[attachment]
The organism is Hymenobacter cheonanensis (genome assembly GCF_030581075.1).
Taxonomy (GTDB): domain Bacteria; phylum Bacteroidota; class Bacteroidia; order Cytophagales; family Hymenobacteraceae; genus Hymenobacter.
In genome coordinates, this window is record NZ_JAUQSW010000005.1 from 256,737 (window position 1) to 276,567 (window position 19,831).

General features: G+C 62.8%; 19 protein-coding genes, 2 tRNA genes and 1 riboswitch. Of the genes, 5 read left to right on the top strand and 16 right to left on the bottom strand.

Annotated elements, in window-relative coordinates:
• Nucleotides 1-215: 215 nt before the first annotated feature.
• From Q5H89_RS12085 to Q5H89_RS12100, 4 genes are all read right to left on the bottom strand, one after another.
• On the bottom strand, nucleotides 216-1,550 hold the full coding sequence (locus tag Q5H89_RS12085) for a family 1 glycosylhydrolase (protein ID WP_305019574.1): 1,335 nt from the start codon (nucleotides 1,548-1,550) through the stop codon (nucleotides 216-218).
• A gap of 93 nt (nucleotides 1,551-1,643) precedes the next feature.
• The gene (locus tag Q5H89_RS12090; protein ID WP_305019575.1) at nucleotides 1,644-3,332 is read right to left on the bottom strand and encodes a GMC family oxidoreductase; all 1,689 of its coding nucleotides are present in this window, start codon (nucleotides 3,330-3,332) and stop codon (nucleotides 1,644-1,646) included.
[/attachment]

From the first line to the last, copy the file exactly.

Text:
The organism is Hymenobacter cheonanensis (genome assembly GCF_030581075.1).
Taxonomy (GTDB): domain Bacteria; phylum Bacteroidota; class Bacteroidia; order Cytophagales; family Hymenobacteraceae; genus Hymenobacter.
In genome coordinates, this window is record NZ_JAUQSW010000005.1 from 256,737 (window position 1) to 276,567 (window position 19,831).

General features: G+C 62.8%; 19 protein-coding genes, 2 tRNA genes and 1 riboswitch. Of the genes, 5 read left to right on the top strand and 16 right to left on the bottom strand.

Annotated elements, in window-relative coordinates:
• Nucleotides 1-215: 215 nt before the first annotated feature.
• From Q5H89_RS12085 to Q5H89_RS12100, 4 genes are all read right to left on the bottom strand, one after another.
• On the bottom strand, nucleotides 216-1,550 hold the full coding sequence (locus tag Q5H89_RS12085) for a family 1 glycosylhydrolase (protein ID WP_305019574.1): 1,335 nt from the start codon (nucleotides 1,548-1,550) through the stop codon (nucleotides 216-218).
• A gap of 93 nt (nucleotides 1,551-1,643) precedes the next feature.
• The gene (locus tag Q5H89_RS12090; protein ID WP_305019575.1) at nucleotides 1,644-3,332 is read right to left on the bottom strand and encodes a GMC family oxidoreductase; all 1,689 of its coding nucleotides are present in this window, start codon (nucleotides 3,330-3,332) and stop codon (nucleotides 1,644-1,646) included.